- …vanilla pods are long and lender fruits of a climbing orchid, which can climb tropical trees to a height of 15 meters?
- …vanilla is an epiphytic plant? So-called air roots serve to extract moisture from the surrounding air, and from humus caught in cracks in the bark of the tree on which it climbs, it gets nutrients.
- …Indians used dried vanilla pods as currency?
- ...Aztecs discovered fermentation, which is an alternating of drying in the sun and allowing to dampen in the shade? This caused the formation of white crystalline vanillin, without which vanilla would have practically none of its typical flavor.
- …vanilla is the youngest of the so-called classic spices, used in Europe and is the mildest of all spices?
- ...Toltecs and Aztecs believed that vanilla evokes strength, vanquishes fatigue and fear, strengthens the heart and primarily is a strong aphrodisiac?
- …the high price of authentic vanilla led to the appearance of many imitation vanillas, often synthetically created?
- …vanilla as a spice is the dried pods, sometimes seeds of the Vanilla planifolia plant?
800 g nonfat cottage cheese
400 g butter
400 ml whipping cream
400 g sugar
3 egg yolks
2 tablespoons lemon peel
package vanilla sugar
100 g candied fruit, alternatively gelatin
Mash cottage cheese with sugar and butter. Beat remainder of sugar with egg yolks and add to cottage cheese mixture. Mix thoroughly. Add lemon peel and vanilla sugar. Whip cream and add to mixture, lastly mix in candied fruit. Line a cake pan with baking cloth, pack in mixture, fold over corners of cloth and weigh down the mixture to ensure a firm consistency and set aside for 2-3 days in a cool place, preferably a refrigerator. Before serving, decorate with candied fruit or a thin layer of colored gelatin.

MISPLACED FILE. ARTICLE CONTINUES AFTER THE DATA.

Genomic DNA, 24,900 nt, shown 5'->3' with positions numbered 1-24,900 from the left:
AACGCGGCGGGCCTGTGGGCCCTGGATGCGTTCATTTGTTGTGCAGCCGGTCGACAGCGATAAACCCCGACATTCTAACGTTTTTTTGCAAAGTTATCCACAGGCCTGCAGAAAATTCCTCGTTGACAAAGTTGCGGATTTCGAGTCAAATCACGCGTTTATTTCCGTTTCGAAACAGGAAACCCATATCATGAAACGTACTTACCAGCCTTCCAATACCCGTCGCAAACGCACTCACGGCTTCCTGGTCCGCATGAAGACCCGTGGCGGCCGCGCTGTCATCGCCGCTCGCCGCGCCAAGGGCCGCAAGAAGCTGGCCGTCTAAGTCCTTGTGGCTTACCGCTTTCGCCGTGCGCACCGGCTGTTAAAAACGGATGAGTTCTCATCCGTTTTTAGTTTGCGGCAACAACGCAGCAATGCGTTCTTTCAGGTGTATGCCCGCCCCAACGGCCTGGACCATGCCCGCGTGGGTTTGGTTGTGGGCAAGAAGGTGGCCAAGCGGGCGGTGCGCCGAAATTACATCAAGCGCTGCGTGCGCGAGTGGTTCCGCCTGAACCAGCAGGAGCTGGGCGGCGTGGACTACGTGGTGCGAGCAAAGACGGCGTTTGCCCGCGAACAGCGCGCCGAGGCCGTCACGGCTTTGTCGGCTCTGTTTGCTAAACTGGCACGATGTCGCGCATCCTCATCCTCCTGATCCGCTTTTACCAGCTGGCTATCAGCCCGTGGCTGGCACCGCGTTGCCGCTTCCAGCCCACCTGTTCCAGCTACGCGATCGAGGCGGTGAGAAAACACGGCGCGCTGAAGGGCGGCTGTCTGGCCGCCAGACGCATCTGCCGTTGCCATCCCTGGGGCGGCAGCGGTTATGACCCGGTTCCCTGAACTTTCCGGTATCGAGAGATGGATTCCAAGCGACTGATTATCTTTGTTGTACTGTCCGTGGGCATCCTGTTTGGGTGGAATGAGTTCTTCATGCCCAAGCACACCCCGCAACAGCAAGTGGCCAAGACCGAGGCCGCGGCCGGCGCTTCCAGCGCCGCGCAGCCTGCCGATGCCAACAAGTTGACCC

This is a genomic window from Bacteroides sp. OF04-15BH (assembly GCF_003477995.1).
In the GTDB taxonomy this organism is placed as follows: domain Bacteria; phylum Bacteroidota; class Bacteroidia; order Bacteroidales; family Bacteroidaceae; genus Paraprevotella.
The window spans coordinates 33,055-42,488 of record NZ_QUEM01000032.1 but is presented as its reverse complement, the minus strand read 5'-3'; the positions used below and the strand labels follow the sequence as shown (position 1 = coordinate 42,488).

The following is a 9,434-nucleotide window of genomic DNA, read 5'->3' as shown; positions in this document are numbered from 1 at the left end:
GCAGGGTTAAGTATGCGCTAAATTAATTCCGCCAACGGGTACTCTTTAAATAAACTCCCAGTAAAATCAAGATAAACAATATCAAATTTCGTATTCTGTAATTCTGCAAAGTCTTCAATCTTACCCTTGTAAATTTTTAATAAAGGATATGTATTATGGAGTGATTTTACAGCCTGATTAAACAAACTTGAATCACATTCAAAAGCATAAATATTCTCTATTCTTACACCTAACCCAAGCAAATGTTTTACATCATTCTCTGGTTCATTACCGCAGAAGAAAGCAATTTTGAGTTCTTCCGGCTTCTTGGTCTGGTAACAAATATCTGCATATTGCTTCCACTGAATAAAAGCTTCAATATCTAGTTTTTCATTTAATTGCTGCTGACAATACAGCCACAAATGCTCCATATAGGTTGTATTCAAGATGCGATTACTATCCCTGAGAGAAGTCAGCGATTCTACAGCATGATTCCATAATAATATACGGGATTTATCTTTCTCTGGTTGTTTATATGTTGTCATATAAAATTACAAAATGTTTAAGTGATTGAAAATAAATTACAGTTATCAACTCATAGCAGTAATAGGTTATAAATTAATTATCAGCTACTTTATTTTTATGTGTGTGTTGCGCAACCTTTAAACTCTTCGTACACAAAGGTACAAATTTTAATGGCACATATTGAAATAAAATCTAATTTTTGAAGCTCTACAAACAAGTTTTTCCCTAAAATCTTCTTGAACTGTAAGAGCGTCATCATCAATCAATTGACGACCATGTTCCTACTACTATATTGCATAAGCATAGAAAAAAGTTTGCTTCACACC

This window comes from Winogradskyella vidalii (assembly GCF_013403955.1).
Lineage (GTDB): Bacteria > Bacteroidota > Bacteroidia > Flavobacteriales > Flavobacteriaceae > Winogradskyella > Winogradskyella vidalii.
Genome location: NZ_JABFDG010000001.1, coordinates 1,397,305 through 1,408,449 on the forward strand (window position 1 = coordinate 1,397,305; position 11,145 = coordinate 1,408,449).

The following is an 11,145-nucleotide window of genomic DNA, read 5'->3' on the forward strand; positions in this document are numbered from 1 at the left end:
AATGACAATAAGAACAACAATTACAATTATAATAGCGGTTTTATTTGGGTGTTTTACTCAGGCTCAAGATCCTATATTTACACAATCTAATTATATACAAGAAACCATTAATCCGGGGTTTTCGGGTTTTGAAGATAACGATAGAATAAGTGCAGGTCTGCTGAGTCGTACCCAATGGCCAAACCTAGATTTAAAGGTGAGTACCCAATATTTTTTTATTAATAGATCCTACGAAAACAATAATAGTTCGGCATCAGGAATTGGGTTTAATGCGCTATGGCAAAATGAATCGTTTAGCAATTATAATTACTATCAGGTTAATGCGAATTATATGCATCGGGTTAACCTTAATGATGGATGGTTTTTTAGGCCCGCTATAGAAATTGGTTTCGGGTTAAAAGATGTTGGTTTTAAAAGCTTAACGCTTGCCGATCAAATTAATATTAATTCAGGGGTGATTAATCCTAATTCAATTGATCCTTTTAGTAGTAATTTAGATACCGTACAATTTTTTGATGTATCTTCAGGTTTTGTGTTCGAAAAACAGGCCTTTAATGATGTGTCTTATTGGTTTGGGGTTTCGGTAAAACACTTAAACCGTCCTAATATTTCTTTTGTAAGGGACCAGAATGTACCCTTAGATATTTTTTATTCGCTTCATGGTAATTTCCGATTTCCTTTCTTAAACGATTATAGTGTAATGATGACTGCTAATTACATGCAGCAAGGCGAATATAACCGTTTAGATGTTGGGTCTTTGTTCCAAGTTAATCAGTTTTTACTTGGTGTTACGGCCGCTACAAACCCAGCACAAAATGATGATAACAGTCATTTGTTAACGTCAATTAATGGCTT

Vanilla beans, more correctly pods, were brought to Europe by Spaniards in 1521. Aztecs used vanilla to flavor their chocolate, which was supposed to enhance the sexual appetite. The name vanilla comes from the Spanish "vainilla" – pod. In 1519 the Spanish conquistador Hernán Cortez met the Aztec ruler Montezuma in Mexico, and saw him sipping a fragrant liquid from a gold cup. Cortez and his entourage sampled the drink, which was a mixture of cocoa beans, vanilla, honey and other spices for coloring. They were so impressed that upon their return, they wanted to introduce this new beverage to Spain. However, it took several more decades before Spain, and later France, embraced Aztec chocolate.